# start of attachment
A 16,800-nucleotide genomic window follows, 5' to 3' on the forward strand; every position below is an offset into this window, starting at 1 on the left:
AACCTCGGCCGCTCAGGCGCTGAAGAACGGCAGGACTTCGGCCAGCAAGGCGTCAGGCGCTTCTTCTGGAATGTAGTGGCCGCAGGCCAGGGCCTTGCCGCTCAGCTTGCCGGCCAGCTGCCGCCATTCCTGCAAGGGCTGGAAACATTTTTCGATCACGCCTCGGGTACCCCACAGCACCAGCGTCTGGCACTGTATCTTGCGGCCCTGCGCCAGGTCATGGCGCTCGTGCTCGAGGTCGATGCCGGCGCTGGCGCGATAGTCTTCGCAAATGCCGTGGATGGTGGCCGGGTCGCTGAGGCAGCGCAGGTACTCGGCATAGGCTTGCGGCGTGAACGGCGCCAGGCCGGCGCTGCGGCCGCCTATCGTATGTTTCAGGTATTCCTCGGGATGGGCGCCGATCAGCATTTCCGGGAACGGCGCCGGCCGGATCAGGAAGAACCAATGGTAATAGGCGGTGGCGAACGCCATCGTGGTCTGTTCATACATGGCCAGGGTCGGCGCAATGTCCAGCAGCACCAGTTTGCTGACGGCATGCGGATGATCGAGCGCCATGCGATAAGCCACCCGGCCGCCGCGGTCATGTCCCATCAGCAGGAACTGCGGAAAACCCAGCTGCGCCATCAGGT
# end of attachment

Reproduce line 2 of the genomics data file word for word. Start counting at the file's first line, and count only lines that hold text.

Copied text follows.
AACCTCGGCCGCTCAGGCGCTGAAGAACGGCAGGACTTCGGCCAGCAAGGCGTCAGGCGCTTCTTCTGGAATGTAGTGGCCGCAGGCCAGGGCCTTGCCGCTCAGCTTGCCGGCCAGCTGCCGCCATTCCTGCAAGGGCTGGAAACATTTTTCGATCACGCCTCGGGTACCCCACAGCACCAGCGTCTGGCACTGTATCTTGCGGCCCTGCGCCAGGTCATGGCGCTCGTGCTCGAGGTCGATGCCGGCGCTGGCGCGATAGTCTTCGCAAATGCCGTGGATGGTGGCCGGGTCGCTGAGGCAGCGCAGGTACTCGGCATAGGCTTGCGGCGTGAACGGCGCCAGGCCGGCGCTGCGGCCGCCTATCGTATGTTTCAGGTATTCCTCGGGATGGGCGCCGATCAGCATTTCCGGGAACGGCGCCGGCCGGATCAGGAAGAACCAATGGTAATAGGCGGTGGCGAACGCCATCGTGGTCTGTTCATACATGGCCAGGGTCGGCGCAATGTCCAGCAGCACCAGTTTGCTGACGGCATGCGGATGATCGAGCGCCATGCGATAAGCCACCCGGCCGCCGCGGTCATGTCCCATCAGCAGGAACTGCGGAAAACCCAGCTGCGCCATCAGGT